Example of the site's portfolio menu showing both parents that require highlighting.

Example of the site's portfolio menu showing both parents that require highlighting.

 

The Portfolio menu item needs to be highlighted for all portfolio pieces regardless of what work category was assigned to them, so something that WP/PHP can detect on all portfolio pages–something with a value that does not change from page to page–needs to be in the Portfolio page menu item description. The only thing that fits the bill is the name of the custom post type. It never changes from portfolio piece to portfolio piece, so the output of get_post_type() (we’ll get to that in a bit) will always be the same regardless of the piece being viewed. For this reason, mpdx_piece (my custom post type name) is entered as Portfolio‘s Description.

For the work category menu item Descriptions, enter the name of the work category exactly as it appears in the work category custom taxonomy, capitalization and everything. So, for example, in my Web menu item, the Description is Web.

That covers the menu item options. A “hook” in functions.php will be used to add a CSS class to the menu items that require highlighting. The hook is called nav_menu_css_classes, and the CSS class being added to the parent menu items is called current-menu-item. The hook is run every time a page loads, so for each (re)load, the Descriptions in menu items will all be checked against information associated with the current portfolio piece page, and when a match is found, the menu item will receive the CSS class.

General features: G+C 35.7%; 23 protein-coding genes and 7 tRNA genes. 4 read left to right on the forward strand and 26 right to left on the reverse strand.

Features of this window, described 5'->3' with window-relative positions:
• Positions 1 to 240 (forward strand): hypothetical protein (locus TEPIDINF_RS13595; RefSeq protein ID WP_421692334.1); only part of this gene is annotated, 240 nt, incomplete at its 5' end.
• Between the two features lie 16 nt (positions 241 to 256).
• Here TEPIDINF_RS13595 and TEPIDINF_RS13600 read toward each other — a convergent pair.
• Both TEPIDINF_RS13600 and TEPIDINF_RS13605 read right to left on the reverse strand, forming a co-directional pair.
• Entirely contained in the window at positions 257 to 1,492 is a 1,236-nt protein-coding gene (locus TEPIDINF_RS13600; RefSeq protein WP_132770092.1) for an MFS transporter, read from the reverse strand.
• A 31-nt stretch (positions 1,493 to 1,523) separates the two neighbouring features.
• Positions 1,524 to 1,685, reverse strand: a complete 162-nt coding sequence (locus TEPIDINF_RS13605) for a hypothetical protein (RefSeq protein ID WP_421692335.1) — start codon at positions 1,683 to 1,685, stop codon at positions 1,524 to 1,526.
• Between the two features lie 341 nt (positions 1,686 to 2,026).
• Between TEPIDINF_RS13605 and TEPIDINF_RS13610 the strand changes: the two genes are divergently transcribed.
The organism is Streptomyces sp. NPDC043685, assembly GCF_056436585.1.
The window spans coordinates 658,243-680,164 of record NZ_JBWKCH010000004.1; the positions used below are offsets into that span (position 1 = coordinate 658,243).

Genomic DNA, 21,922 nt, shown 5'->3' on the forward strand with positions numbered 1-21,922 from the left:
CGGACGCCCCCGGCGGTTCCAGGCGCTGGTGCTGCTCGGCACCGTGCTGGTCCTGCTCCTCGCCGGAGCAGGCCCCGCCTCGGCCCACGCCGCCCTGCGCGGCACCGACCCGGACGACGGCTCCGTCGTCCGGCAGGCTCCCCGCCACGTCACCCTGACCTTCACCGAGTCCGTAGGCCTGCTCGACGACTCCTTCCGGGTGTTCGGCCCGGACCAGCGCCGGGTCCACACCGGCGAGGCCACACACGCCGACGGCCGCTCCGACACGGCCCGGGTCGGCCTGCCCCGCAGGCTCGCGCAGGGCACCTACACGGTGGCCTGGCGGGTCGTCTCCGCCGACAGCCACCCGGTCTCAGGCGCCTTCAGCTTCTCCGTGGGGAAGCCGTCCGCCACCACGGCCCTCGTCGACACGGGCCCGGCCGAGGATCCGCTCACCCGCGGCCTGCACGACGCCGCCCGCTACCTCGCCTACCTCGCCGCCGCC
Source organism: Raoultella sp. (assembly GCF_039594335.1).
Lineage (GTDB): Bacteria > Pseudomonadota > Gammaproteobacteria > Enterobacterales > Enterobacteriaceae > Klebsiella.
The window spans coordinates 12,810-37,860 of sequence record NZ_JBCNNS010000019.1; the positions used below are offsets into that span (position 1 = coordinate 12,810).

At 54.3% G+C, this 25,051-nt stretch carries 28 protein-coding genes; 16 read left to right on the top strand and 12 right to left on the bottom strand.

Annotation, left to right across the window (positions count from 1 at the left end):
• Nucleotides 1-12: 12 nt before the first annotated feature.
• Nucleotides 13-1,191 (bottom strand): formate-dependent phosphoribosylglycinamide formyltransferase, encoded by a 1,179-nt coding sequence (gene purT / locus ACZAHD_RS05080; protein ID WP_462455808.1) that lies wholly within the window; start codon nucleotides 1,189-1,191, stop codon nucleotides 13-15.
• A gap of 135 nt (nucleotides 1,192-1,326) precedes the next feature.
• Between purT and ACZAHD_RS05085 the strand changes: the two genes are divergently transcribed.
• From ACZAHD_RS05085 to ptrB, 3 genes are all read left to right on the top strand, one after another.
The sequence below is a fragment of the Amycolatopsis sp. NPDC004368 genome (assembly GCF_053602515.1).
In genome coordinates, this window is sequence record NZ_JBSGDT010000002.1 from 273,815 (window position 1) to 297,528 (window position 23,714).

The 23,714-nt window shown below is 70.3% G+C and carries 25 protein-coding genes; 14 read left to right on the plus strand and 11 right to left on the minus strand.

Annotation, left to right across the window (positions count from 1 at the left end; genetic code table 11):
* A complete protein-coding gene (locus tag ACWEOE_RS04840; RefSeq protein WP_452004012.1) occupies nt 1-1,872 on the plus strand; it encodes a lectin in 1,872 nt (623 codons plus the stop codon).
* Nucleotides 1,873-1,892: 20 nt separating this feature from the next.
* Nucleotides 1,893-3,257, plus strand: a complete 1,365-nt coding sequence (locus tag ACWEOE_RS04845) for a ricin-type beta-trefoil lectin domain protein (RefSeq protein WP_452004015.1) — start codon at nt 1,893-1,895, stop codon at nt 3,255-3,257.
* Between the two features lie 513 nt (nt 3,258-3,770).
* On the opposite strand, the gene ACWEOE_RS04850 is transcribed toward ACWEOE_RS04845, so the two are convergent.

First, the code, added some where in the theme’s functions.php file:

 

add_action('nav_menu_css_class', 'add_current_nav_class', 10, 2 );
function add_current_nav_class($classes, $item ) {

// Necessary, otherwise we can't get current post ID
global $post;

// Grabs the terms from the current post
$page_tax_terms = wp_get_object_terms($post->ID, 'mp_pieces');

// Grabs the term object that was returned by wp_get_object_terms()
$page_tax = $page_tax_terms[0];

// Grabs the post type of the current post
$page_post_type = get_post_type();

// Grabs the Description of the current menu item, trims whitespace
$item_desc = trim($item->description);

// Do the magic...
if ($item_desc != '' && (($item_desc == $page_post_type) || ($item_desc == $page_tax->name))) {
       $classes[] = 'current-menu-item';
};

// Return the corrected set of classes to be added to the menu item
return $classes;

}

 

I highlighted mp_pieces in the code above. That is where the custom taxonomy for work categories is indicated. This is where the hook gets the category that was assigned to the portfolio piece, which is then compared to the Description of each custom menu item.